MORA, Minn. (WCCO) – Minnesota is great for a quick getaway, even in winter. That’s why we’re Goin’ to the (Frozen) Lake this February! Four our second trip, Amelia Santaniello and Mark Rosen are headed to Mora.
This weekend is the 44th Annual Mora Vasaloppet! It’s now a race that attracts cross country skiers from all over the world, but it all started with a simple idea back in 1972.
The first ever Mora Vasaloppet was the brain child of Glen Johnstone. He heard about a ski race by that name in Mora, Sweden and thought they should do the same in Mora, Minnesota.
Eventually, they got rights to host the local event, and Glen and his wife Jean have been involved every step of the way and have seen the race evolve over the years.
That first race had just about 100 skiers, making their way through a 30k course made on old logging trails. Now, more than 1,000 skiers will race on a 58k course that is maintained year round.
Thanks to the new snow making machine, this year’s race should be one of their best. They’ve had some issues over the past few years because of a lack of snow, but this year they’ve been able to make it and the course is looking great.
The Vasaloppet isn’t Mora’s only draw in the winter — there’s also a great little downtown area filled with shops and restaurants. It’s also home to the Vasaloppet office.
Mark and Amelia say they’ve heard great things about the local bakery, but haven’t had a chance to get there. You’ll also find a touch of Sweden just about everywhere you go — the Swedish were the town’s first settlers, and the locals are very proud of that fact!
Just just a few blocks from downtown you’ll find Mora Lake. It’s about 63 acres and is only about 24 feet deep. As far as fishing goes, you’ll find bluegills and northern.
This weekend a portion of the lake will be transformed into ski trails for the Vasaloppet course will go right over the lake and right by the Mora bell tower which sits up on the hill.
Mora’s Swedish Heritage
The Vasaloppet isn’t the only piece of Swedish influence you’ll find in Mora. The biggest, and most recognizable, is the Dala Horse on the south side of town. It’s 25 feet high and replicates the popular Swedish hand-carved souvenir.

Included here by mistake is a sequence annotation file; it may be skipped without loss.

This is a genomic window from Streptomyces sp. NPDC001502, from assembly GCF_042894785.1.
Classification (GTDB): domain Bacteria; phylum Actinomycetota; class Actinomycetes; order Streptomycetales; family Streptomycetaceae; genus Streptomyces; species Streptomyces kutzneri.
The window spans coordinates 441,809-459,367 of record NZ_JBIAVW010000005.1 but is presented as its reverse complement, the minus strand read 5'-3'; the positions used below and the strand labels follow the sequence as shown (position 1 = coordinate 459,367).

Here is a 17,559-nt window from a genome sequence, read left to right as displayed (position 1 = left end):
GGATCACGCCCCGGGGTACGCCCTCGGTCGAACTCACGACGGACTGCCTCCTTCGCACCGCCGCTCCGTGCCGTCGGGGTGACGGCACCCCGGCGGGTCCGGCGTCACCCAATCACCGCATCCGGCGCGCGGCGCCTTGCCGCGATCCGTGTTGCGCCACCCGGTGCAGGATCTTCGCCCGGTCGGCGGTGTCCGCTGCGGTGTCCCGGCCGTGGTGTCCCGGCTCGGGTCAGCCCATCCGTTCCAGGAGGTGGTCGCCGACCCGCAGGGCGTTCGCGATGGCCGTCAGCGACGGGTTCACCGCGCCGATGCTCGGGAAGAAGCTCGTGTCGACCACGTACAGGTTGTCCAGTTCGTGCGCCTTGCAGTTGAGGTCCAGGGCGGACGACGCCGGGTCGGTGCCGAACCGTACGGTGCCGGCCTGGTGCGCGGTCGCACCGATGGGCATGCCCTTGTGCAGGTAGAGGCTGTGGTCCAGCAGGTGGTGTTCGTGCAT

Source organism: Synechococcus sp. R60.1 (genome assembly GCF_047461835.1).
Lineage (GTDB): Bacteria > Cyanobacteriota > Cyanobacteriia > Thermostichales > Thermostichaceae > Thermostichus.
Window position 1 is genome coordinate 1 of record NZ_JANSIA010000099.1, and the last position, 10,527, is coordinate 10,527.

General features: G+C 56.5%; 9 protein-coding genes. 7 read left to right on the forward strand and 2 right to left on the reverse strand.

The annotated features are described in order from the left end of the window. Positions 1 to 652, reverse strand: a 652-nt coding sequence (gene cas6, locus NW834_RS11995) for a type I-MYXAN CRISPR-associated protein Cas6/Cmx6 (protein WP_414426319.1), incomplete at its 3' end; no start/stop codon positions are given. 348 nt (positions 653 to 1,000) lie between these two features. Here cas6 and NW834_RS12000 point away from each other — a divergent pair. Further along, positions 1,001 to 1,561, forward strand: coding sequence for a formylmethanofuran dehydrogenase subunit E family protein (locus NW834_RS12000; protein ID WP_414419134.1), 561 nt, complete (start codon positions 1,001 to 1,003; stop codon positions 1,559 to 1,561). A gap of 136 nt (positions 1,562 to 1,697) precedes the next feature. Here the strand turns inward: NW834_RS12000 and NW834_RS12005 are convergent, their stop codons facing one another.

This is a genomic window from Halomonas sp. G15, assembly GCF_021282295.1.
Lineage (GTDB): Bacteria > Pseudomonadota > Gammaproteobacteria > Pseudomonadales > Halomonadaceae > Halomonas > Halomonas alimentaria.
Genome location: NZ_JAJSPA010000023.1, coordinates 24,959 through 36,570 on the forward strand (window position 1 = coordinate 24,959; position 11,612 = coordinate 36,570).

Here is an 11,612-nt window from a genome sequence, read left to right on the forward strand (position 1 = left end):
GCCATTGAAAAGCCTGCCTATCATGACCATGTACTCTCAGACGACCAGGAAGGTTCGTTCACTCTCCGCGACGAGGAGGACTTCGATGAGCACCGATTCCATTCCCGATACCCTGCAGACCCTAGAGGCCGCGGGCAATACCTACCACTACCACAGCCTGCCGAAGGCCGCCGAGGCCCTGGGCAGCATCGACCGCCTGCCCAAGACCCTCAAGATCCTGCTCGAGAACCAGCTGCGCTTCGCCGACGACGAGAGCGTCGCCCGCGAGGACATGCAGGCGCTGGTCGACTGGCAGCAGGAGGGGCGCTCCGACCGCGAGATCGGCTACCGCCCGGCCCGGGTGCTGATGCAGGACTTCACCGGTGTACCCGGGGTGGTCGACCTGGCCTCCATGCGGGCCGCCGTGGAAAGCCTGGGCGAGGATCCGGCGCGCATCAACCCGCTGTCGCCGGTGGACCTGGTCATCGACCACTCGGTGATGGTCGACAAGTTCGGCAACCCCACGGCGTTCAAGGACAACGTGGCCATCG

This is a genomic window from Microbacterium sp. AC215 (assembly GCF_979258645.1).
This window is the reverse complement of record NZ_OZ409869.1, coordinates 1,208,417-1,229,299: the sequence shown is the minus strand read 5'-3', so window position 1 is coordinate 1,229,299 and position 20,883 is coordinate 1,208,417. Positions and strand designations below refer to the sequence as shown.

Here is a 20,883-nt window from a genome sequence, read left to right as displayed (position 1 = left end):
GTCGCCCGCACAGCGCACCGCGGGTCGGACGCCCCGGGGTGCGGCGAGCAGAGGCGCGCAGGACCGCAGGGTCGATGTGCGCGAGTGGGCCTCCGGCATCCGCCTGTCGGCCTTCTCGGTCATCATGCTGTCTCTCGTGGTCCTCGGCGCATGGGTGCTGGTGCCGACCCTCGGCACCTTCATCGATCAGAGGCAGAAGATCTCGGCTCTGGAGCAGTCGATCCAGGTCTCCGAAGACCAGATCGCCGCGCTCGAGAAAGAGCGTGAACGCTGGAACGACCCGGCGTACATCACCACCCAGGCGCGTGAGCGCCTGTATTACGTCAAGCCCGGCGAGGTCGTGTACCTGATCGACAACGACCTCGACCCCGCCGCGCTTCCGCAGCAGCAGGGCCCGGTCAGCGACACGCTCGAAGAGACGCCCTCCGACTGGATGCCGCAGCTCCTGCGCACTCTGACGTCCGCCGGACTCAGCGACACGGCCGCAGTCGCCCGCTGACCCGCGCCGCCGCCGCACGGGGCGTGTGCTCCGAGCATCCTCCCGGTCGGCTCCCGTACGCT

You’ll also find this cool clock in the center of town. The “Mora Klocka” as its called was built in 1994 as an honor to the city’s Swedish settlers. The clock stands 20 feet tall.
The town’s Swedish heritage is also evident at the hustle and bustle of the Nordic Center — the organization that gives everyone in the area access to 15 kilometers of groomed trails.
“Fast Tracks” Cross-Country Skiing Program
The Mora Boys’ Cross Country team were up at Giant’s Ridge in Biwabik Thursday evening to compete in this year’s state meet. As Frank and Amelia found out, a lot of the kids in Mora learned to love cross country skiing at an early age thank’s to a cool program started about 20 years ago known as Fast Track.
The program gets kids on skis at an early age, starting as young as kindergarten. The goal is to get kids to grow to love the sport, and they have one major advantage — access to some of the best trails in the state.
Check out the video above to learn more about the program.
As we’ve mentioned, Cross Country skiing has become a big draw here in Mora. They’ve got a great Nordic Center where skiers can meet and hit the trails.
But it’s not all about skiing here — there are also plenty of opportunities to go ice fishing. Amelia and Mark found a great local guide and hit Knife Lake to see if anything was biting. Check out the video above to see what they found!
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